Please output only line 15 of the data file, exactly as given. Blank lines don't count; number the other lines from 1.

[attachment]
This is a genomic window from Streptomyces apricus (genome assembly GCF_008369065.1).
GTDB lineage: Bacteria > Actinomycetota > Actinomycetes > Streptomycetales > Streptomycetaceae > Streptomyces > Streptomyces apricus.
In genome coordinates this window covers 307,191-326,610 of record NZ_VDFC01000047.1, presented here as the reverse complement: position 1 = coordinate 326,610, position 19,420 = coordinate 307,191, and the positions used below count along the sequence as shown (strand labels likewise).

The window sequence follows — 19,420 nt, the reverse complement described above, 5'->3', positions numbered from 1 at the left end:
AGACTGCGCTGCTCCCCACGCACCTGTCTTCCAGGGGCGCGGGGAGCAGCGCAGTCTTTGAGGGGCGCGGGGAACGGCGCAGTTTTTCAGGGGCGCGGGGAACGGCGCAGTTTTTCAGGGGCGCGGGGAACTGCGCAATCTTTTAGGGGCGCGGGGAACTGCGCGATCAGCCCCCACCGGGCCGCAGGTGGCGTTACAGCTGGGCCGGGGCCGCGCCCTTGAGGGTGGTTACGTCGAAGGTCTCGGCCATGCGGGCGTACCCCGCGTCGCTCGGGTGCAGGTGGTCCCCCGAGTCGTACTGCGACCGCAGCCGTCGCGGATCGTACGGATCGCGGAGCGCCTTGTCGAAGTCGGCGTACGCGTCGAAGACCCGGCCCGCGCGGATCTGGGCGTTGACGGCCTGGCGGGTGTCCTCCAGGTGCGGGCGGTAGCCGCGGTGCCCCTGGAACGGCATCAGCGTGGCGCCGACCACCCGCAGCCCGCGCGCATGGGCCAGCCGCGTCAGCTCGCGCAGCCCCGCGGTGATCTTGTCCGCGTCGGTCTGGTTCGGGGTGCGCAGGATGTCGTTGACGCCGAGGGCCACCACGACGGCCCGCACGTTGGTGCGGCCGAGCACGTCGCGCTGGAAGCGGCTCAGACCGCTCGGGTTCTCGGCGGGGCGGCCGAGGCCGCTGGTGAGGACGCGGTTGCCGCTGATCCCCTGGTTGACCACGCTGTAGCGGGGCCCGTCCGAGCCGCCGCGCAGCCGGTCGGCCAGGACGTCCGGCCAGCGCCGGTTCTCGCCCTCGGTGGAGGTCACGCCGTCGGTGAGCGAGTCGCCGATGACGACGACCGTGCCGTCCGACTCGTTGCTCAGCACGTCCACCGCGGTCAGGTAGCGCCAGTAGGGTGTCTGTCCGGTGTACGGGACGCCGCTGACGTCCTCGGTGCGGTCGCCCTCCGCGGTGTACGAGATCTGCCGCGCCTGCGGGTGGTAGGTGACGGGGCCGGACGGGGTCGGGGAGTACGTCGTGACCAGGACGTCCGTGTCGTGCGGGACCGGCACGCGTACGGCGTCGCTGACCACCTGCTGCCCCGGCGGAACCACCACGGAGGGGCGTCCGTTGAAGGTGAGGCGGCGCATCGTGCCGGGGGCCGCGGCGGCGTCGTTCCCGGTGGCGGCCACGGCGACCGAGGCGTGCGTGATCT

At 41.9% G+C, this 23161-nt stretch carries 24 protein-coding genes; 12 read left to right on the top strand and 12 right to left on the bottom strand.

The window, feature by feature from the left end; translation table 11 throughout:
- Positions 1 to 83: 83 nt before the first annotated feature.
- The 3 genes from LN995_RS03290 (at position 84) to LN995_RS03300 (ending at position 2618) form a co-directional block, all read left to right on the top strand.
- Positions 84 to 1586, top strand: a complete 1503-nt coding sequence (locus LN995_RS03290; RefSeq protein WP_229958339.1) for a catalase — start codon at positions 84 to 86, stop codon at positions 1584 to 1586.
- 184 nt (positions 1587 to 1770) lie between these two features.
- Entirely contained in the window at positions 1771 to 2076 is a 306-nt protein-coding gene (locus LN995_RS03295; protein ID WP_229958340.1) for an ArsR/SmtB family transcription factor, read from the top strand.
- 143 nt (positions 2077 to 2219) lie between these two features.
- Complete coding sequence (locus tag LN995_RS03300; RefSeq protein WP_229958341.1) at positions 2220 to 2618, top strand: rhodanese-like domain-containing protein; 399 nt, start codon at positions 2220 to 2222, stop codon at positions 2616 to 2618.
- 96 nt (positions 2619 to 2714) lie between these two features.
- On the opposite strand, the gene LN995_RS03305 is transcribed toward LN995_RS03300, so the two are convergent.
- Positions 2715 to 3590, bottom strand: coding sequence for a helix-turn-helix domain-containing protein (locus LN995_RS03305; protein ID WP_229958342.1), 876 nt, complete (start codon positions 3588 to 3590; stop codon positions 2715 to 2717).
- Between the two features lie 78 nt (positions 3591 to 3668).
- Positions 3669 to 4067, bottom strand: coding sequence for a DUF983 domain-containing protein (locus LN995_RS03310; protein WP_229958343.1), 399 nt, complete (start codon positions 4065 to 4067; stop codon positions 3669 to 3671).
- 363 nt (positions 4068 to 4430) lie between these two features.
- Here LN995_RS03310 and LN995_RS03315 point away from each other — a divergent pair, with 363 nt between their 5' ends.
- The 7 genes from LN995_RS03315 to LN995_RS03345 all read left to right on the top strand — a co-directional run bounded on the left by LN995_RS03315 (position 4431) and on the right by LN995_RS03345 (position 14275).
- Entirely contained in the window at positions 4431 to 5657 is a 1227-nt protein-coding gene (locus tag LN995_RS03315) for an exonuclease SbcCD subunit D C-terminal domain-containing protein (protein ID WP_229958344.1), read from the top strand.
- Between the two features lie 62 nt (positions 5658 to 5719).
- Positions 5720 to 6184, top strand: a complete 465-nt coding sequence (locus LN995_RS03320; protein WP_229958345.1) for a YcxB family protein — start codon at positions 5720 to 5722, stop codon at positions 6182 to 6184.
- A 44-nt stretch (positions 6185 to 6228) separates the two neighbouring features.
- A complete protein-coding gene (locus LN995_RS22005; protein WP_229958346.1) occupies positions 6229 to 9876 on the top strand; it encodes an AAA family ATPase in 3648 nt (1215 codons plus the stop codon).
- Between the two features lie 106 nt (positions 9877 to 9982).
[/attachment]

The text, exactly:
- 96 nt (positions 2619 to 2714) lie between these two features.